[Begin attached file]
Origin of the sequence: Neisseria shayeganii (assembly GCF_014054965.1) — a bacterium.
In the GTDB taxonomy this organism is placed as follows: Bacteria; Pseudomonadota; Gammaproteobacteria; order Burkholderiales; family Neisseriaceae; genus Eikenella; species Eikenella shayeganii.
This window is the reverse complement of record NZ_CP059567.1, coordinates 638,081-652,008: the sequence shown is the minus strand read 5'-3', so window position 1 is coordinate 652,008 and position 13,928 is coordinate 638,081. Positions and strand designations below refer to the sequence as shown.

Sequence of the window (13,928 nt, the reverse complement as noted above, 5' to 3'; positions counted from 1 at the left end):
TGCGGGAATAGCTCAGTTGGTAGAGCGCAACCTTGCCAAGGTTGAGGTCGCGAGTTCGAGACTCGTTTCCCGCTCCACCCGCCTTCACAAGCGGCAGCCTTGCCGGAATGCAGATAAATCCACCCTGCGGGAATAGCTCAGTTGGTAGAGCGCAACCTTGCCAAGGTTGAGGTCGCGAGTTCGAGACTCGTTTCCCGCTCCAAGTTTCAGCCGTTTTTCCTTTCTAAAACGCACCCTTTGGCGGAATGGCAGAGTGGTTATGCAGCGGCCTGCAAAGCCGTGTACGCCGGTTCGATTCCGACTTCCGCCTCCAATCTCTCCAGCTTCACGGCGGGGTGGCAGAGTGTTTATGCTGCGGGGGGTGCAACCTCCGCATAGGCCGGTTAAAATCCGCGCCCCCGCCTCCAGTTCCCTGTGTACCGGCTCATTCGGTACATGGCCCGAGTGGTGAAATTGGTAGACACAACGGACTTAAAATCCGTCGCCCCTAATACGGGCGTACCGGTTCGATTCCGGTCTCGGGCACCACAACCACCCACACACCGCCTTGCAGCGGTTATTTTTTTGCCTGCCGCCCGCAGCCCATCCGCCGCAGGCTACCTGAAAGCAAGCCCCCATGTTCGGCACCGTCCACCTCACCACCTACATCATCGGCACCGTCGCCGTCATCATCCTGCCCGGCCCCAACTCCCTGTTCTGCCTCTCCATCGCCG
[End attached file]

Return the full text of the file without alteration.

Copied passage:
Origin of the sequence: Neisseria shayeganii (assembly GCF_014054965.1) — a bacterium.
In the GTDB taxonomy this organism is placed as follows: Bacteria; Pseudomonadota; Gammaproteobacteria; order Burkholderiales; family Neisseriaceae; genus Eikenella; species Eikenella shayeganii.
This window is the reverse complement of record NZ_CP059567.1, coordinates 638,081-652,008: the sequence shown is the minus strand read 5'-3', so window position 1 is coordinate 652,008 and position 13,928 is coordinate 638,081. Positions and strand designations below refer to the sequence as shown.

Sequence of the window (13,928 nt, the reverse complement as noted above, 5' to 3'; positions counted from 1 at the left end):
TGCGGGAATAGCTCAGTTGGTAGAGCGCAACCTTGCCAAGGTTGAGGTCGCGAGTTCGAGACTCGTTTCCCGCTCCACCCGCCTTCACAAGCGGCAGCCTTGCCGGAATGCAGATAAATCCACCCTGCGGGAATAGCTCAGTTGGTAGAGCGCAACCTTGCCAAGGTTGAGGTCGCGAGTTCGAGACTCGTTTCCCGCTCCAAGTTTCAGCCGTTTTTCCTTTCTAAAACGCACCCTTTGGCGGAATGGCAGAGTGGTTATGCAGCGGCCTGCAAAGCCGTGTACGCCGGTTCGATTCCGACTTCCGCCTCCAATCTCTCCAGCTTCACGGCGGGGTGGCAGAGTGTTTATGCTGCGGGGGGTGCAACCTCCGCATAGGCCGGTTAAAATCCGCGCCCCCGCCTCCAGTTCCCTGTGTACCGGCTCATTCGGTACATGGCCCGAGTGGTGAAATTGGTAGACACAACGGACTTAAAATCCGTCGCCCCTAATACGGGCGTACCGGTTCGATTCCGGTCTCGGGCACCACAACCACCCACACACCGCCTTGCAGCGGTTATTTTTTTGCCTGCCGCCCGCAGCCCATCCGCCGCAGGCTACCTGAAAGCAAGCCCCCATGTTCGGCACCGTCCACCTCACCACCTACATCATCGGCACCGTCGCCGTCATCATCCTGCCCGGCCCCAACTCCCTGTTCTGCCTCTCCATCGCCG